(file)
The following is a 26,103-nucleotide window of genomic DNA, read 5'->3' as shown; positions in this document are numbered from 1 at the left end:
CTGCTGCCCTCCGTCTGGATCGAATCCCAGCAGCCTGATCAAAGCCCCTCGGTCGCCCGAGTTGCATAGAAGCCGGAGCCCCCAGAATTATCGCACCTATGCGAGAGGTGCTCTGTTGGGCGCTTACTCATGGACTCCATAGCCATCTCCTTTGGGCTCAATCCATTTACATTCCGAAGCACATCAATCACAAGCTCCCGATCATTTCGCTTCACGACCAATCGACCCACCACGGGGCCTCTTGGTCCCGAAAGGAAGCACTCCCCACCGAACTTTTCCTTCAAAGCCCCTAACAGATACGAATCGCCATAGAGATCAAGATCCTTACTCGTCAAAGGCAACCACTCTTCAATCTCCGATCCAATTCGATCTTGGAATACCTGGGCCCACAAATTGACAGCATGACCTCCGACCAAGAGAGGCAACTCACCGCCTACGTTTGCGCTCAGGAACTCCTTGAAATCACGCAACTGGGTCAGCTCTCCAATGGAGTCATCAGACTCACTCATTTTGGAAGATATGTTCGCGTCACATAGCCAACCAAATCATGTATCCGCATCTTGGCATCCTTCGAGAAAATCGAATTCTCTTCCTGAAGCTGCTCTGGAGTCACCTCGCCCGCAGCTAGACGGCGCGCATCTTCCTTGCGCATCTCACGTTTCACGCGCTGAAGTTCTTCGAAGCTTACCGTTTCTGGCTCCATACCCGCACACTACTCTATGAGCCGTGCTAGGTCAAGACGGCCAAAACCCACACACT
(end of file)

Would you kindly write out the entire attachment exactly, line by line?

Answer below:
The following is a 26,103-nucleotide window of genomic DNA, read 5'->3' as shown; positions in this document are numbered from 1 at the left end:
CTGCTGCCCTCCGTCTGGATCGAATCCCAGCAGCCTGATCAAAGCCCCTCGGTCGCCCGAGTTGCATAGAAGCCGGAGCCCCCAGAATTATCGCACCTATGCGAGAGGTGCTCTGTTGGGCGCTTACTCATGGACTCCATAGCCATCTCCTTTGGGCTCAATCCATTTACATTCCGAAGCACATCAATCACAAGCTCCCGATCATTTCGCTTCACGACCAATCGACCCACCACGGGGCCTCTTGGTCCCGAAAGGAAGCACTCCCCACCGAACTTTTCCTTCAAAGCCCCTAACAGATACGAATCGCCATAGAGATCAAGATCCTTACTCGTCAAAGGCAACCACTCTTCAATCTCCGATCCAATTCGATCTTGGAATACCTGGGCCCACAAATTGACAGCATGACCTCCGACCAAGAGAGGCAACTCACCGCCTACGTTTGCGCTCAGGAACTCCTTGAAATCACGCAACTGGGTCAGCTCTCCAATGGAGTCATCAGACTCACTCATTTTGGAAGATATGTTCGCGTCACATAGCCAACCAAATCATGTATCCGCATCTTGGCATCCTTCGAGAAAATCGAATTCTCTTCCTGAAGCTGCTCTGGAGTCACCTCGCCCGCAGCTAGACGGCGCGCATCTTCCTTGCGCATCTCACGTTTCACGCGCTGAAGTTCTTCGAAGCTTACCGTTTCTGGCTCCATACCCGCACACTACTCTATGAGCCGTGCTAGGTCAAGACGGCCAAAACCCACACACT